So, how do we do exploratory testing properly?


Tip 2: Do exploratory testing with a purpose

In other words, wander with purpose. You have a mission: uncover obscure bugs manually, but that route is unscripted. Approach it with a learning and experimenting spirit, but accompany it with heuristics.

Learn More: How To Plan and Prepare For Exploratory Testing

Heuristics are mental shortcuts for quickly solving problems. In exploratory testing, ask yourselves:

  1. What are the boundaries of this system? What happens when we break those boundaries? For example: what happens when you input a username that is 10,000 characters long?
  2. What are the error messages? A system can work in one way but go wrong in hundreds of ways. Focusing on those scenarios can produce a lot of unexpected bugs.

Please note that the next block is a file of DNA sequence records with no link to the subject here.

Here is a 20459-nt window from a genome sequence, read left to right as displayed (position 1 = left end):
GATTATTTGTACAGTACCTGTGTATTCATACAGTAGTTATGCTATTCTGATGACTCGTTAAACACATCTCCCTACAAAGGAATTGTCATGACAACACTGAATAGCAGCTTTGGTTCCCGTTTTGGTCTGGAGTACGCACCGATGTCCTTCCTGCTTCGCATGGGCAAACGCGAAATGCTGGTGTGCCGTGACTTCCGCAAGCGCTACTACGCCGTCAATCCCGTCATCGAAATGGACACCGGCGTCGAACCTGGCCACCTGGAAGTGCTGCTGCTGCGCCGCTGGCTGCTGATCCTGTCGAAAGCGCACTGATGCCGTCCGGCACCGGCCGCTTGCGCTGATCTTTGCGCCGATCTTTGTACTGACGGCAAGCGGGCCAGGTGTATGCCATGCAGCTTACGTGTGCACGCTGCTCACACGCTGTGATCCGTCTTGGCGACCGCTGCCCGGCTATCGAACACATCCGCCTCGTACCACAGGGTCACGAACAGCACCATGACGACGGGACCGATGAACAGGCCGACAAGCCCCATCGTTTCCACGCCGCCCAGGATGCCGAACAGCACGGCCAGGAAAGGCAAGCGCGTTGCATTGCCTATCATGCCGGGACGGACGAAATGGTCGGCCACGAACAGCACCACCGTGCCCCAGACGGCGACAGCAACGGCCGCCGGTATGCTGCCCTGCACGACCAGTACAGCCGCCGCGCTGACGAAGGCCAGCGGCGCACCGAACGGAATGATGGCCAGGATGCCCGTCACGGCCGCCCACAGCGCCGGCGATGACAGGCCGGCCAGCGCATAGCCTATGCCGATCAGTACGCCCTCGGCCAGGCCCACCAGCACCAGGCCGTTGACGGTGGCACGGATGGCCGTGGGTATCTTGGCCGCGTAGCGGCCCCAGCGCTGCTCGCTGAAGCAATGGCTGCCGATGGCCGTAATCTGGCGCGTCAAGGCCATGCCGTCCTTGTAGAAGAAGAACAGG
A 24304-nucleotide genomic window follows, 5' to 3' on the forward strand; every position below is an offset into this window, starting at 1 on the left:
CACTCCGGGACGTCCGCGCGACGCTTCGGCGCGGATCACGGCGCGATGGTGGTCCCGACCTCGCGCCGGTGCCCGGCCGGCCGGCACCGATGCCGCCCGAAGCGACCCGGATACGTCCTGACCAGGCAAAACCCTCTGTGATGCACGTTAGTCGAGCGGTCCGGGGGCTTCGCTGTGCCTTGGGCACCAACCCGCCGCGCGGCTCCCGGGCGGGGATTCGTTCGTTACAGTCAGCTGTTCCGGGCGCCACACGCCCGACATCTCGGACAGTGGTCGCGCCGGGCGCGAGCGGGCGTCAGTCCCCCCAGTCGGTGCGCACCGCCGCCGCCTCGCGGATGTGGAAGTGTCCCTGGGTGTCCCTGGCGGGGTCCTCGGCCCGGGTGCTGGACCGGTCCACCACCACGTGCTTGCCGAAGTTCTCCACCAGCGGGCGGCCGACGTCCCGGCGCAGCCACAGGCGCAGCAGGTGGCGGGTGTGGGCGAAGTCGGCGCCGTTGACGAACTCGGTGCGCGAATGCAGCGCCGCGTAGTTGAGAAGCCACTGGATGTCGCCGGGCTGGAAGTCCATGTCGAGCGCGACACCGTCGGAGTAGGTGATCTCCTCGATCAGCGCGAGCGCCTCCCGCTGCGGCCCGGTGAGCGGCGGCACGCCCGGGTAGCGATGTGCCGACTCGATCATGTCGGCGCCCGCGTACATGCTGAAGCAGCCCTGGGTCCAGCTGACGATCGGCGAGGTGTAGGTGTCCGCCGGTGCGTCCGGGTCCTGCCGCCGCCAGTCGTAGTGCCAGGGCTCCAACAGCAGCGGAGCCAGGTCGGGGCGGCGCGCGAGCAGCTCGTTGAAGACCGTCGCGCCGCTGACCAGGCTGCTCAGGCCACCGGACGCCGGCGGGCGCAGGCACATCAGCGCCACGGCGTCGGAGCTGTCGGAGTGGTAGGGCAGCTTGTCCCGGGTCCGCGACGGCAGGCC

3. What are the confusions you encountered? If a certain area of the product appears “confusing”, is there something wrong with it?

To ask those questions means establishing a route to follow. Think of yourself as a rebel who goes against all the rules the developers put out, but the way you rebel must also conform to a certain rule you set for yourself.


Tip 3: Involve teammates

Manual testing, and especially exploratory testing, can be a mentally-stimulating (and exhausting) process. Having many fresh pairs of eyes to look at a product/feature brings more perspectives to the exploratory session. Not just testers, but even developers can also chime in to share their knowledge. Perform exploratory testing as a team.


Recording and sharing your testing sessions with your team members is a good idea. Leverage all forms of media: video, audio, screenshots, and even technical notes. Having test evidence provides ample information to the dev team.


To Automation Testing

Of course, we also need to incorporate automation testing into the test strategy. Here are some tips for you:


Tip 1: Use automation testing to expand on manual testing